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Mayas, the flight through time

A new documentary shows how a 3,500-year-old culture remains vibrant in Mesoamerica

When the Mayan people abandoned their cities of gleaming limestone in the 9th century AD, they took with them something far more enduring than monuments: They took their culture. 

Over the centuries, as the forest reclaimed these vast temple complexes, the descendents of this great civilization continued to speak their ancestral languages, find meaning in the same cosmology, and even eat the same foods. 

As a result, the 3,500-year-old Mayan culture remains central to the identity of six million people living in Mexico’s Yucatan Peninsula, Guatemala, Belize, El Salvador, and Honduras. Their heritage is the subject of the new documentary “Mayas, the flight through time” (Mayas, Aves del Tiempo) sponsored by the IDB, el Consejo Nacional para la Cultura y las Artes of México, and directed by the Mexican cinematographer Sergio Yazbek. 

The documentary was produced to commemorate the end of the 13th bak’tun of the Mayan calendar cycle. Its virtual launching coincides with the IDB’s Cultural Center inauguration in Washington of the exhibit "Heavenly Jade of the Maya,” an exceptional collection of archeological pieces from Guatemala’s National Museum of Archaeology and Ethnology. 

“With the documentary, we honor the worldview of the Maya civilization and identity values ​​and traditions of their descendants," said Gina Montiel, IDB Country Manager for Central America, Mexico and the Dominican Republic. "It's a way to show the IDB's commitment to indigenous peoples and their diversity.”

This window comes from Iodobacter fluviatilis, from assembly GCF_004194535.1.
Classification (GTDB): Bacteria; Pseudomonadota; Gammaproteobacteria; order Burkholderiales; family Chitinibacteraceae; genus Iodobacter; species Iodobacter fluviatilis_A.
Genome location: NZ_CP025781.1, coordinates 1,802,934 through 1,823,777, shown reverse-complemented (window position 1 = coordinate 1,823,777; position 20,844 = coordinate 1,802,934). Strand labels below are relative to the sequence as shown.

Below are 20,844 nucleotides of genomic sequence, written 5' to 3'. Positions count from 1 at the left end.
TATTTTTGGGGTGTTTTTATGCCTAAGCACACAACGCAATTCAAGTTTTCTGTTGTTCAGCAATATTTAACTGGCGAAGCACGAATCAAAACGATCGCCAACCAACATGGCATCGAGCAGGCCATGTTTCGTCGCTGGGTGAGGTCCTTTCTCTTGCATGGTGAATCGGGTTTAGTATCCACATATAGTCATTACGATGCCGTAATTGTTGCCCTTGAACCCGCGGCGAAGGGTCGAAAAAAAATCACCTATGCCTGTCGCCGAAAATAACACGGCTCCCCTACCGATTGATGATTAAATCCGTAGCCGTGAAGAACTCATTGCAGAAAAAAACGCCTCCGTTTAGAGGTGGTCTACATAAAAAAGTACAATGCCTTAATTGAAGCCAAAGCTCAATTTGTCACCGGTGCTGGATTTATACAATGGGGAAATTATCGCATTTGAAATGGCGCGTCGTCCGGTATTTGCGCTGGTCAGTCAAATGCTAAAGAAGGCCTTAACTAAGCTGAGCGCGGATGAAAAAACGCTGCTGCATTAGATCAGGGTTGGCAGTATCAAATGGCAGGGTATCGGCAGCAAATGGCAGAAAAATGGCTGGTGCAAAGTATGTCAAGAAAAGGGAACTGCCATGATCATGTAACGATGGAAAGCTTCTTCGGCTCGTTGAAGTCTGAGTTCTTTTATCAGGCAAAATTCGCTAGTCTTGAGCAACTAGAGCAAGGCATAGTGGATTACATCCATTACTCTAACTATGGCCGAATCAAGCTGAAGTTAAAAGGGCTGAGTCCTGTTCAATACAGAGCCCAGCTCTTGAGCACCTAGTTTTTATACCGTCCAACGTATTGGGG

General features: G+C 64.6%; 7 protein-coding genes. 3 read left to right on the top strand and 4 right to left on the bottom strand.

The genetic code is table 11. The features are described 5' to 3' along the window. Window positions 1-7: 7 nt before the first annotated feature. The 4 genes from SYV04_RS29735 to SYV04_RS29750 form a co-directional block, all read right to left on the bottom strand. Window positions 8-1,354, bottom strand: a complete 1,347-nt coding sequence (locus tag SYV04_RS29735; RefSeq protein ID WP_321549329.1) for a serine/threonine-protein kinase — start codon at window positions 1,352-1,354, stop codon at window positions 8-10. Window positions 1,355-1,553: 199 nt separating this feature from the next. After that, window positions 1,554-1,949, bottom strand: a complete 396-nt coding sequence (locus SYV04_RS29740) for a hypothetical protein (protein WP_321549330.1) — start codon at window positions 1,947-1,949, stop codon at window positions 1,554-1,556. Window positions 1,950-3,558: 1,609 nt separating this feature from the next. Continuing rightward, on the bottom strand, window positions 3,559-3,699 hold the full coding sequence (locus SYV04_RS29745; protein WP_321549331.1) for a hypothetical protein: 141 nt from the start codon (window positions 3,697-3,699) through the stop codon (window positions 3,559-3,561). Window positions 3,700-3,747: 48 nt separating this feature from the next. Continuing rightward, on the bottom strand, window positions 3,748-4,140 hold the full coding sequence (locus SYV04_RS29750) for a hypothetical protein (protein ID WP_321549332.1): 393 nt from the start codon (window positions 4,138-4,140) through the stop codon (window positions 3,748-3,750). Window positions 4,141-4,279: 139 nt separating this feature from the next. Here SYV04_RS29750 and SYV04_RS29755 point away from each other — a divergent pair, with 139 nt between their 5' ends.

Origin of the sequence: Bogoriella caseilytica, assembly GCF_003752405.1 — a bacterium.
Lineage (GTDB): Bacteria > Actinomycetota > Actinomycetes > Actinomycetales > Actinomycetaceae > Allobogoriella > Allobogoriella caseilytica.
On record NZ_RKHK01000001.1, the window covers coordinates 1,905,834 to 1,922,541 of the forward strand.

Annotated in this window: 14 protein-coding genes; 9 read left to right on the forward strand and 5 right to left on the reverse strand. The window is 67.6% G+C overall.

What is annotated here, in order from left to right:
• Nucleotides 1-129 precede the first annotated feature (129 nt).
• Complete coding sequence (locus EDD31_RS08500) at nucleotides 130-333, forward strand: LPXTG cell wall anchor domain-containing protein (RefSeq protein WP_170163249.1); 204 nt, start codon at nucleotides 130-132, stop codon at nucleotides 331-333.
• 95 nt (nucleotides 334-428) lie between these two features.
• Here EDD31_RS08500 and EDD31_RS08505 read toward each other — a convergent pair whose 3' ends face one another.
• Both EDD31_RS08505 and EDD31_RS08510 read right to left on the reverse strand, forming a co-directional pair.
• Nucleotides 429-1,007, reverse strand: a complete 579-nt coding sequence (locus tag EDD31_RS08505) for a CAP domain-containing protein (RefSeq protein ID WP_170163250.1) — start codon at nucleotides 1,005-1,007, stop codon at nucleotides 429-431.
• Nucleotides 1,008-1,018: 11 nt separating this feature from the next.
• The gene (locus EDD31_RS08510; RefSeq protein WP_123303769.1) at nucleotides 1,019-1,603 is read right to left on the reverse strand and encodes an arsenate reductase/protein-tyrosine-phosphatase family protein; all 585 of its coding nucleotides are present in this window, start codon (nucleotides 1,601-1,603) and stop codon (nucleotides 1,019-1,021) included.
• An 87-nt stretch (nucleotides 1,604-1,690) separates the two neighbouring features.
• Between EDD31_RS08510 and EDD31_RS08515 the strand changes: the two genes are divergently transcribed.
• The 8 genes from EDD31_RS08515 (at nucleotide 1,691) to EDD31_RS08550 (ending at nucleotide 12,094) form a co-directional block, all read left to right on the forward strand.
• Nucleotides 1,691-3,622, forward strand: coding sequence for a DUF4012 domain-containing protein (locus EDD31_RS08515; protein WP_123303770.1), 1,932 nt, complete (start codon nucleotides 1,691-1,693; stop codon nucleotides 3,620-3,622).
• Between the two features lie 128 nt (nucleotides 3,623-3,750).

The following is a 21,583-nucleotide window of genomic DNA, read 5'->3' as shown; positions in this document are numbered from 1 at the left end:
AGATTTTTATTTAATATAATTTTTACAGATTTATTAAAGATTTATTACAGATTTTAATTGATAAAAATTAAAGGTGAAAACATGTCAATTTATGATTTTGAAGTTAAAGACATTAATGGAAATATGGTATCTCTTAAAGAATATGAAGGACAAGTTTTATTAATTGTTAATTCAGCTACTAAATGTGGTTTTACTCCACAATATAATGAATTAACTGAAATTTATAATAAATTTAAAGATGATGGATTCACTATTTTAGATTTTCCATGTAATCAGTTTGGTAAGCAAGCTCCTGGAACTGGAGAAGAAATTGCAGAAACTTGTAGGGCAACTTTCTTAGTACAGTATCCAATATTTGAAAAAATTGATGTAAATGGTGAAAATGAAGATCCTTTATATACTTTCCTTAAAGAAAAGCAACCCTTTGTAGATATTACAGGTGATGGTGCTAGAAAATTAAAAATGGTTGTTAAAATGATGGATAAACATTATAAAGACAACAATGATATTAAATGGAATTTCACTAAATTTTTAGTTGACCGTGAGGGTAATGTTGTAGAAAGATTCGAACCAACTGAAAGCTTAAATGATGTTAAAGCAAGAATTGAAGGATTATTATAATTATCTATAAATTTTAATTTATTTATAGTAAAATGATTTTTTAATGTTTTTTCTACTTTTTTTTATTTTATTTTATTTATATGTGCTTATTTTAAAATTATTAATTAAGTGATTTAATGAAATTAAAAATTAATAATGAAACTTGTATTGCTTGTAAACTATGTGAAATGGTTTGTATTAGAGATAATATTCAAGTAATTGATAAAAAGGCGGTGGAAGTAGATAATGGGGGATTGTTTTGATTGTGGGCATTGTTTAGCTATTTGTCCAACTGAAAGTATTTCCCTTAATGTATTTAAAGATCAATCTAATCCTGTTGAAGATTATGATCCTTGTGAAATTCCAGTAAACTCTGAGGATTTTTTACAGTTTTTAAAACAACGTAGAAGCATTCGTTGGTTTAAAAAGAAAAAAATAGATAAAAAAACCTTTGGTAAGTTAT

The documentary opens with stunning views of ancient temples towering above the forests and examines the lives and culture of the present day Mayas. 

It emphasizes the connection between the Mayas and the natural world, especially birds considered religious symbols because they possess the miraculous ability to fly and journey to heaven. 

The Mayas’ reverence for birds continues today. A woman embroiders an aviary of brightly colored birds in her huipil blouse. “This clothing is traditional,” she says. “It has never changed.” 

It also shows how ancient symbols coexist with the new. The Mayas appear to have adopted many elements of the Catholic rituals; however, they often use these elements to express their traditional cosmology. 

“I am a Mayan curandero; I cure people with medicinal plants,” says a young man with gold teeth kneeling before the candle-lit carving of an old man. The image is of the Gran Abuelo, or Great Grandfather. 

“We ask him for cures, and for help in business, trips, studies, solving problems, finding a wife or a husband,” he says. Mayan people emigrating to the United States also ask the Gran Abuelo for protection on the long and dangerous trip. 

Today’s Mayan people speak 29 distinct languages. Although these languages all come from the same linguistic tree, many are mutually unintelligible. For instance, a person speaking K’iche’ would have difficulty understanding a speaker of Yucatec. 

These are some of the scenes of this original audiovisual piece that contrasts the past of the Mayan civilization with the present, highlighting the challenges faced by his descendants to preserve a culture rich in traditions, beliefs with a special appreciation for nature and animals. 

“Mayas, the flight through time”” will be the subject of a presentation in January in Washington, D.C., with film director Yazbek. Meanwhile, it is available on the IDB website.

Television channels interested in broadcasting the documentary should contact Indira Murillo: